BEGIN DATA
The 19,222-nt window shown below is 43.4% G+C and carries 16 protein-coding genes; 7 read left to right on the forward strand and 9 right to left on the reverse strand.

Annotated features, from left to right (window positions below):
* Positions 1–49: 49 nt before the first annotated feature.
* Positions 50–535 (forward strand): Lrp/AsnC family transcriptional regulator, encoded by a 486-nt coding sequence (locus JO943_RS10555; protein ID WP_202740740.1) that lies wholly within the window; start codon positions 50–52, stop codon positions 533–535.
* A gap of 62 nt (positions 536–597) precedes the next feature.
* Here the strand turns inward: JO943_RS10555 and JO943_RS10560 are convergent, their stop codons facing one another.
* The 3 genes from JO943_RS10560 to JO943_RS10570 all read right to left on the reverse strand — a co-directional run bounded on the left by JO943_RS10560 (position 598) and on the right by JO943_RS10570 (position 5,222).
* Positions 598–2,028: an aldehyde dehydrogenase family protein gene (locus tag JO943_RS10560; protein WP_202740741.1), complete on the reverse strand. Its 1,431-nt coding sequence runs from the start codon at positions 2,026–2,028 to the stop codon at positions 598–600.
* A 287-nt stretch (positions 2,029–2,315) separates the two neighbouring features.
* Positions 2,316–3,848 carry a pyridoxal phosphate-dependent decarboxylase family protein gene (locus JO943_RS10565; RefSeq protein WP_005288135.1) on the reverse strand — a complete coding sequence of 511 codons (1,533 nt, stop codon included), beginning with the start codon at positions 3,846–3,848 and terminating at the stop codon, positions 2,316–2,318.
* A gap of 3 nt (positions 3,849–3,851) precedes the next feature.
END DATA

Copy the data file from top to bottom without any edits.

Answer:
The 19,222-nt window shown below is 43.4% G+C and carries 16 protein-coding genes; 7 read left to right on the forward strand and 9 right to left on the reverse strand.

Annotated features, from left to right (window positions below):
* Positions 1–49: 49 nt before the first annotated feature.
* Positions 50–535 (forward strand): Lrp/AsnC family transcriptional regulator, encoded by a 486-nt coding sequence (locus JO943_RS10555; protein ID WP_202740740.1) that lies wholly within the window; start codon positions 50–52, stop codon positions 533–535.
* A gap of 62 nt (positions 536–597) precedes the next feature.
* Here the strand turns inward: JO943_RS10555 and JO943_RS10560 are convergent, their stop codons facing one another.
* The 3 genes from JO943_RS10560 to JO943_RS10570 all read right to left on the reverse strand — a co-directional run bounded on the left by JO943_RS10560 (position 598) and on the right by JO943_RS10570 (position 5,222).
* Positions 598–2,028: an aldehyde dehydrogenase family protein gene (locus tag JO943_RS10560; protein WP_202740741.1), complete on the reverse strand. Its 1,431-nt coding sequence runs from the start codon at positions 2,026–2,028 to the stop codon at positions 598–600.
* A 287-nt stretch (positions 2,029–2,315) separates the two neighbouring features.
* Positions 2,316–3,848 carry a pyridoxal phosphate-dependent decarboxylase family protein gene (locus JO943_RS10565; RefSeq protein WP_005288135.1) on the reverse strand — a complete coding sequence of 511 codons (1,533 nt, stop codon included), beginning with the start codon at positions 3,846–3,848 and terminating at the stop codon, positions 2,316–2,318.
* A gap of 3 nt (positions 3,849–3,851) precedes the next feature.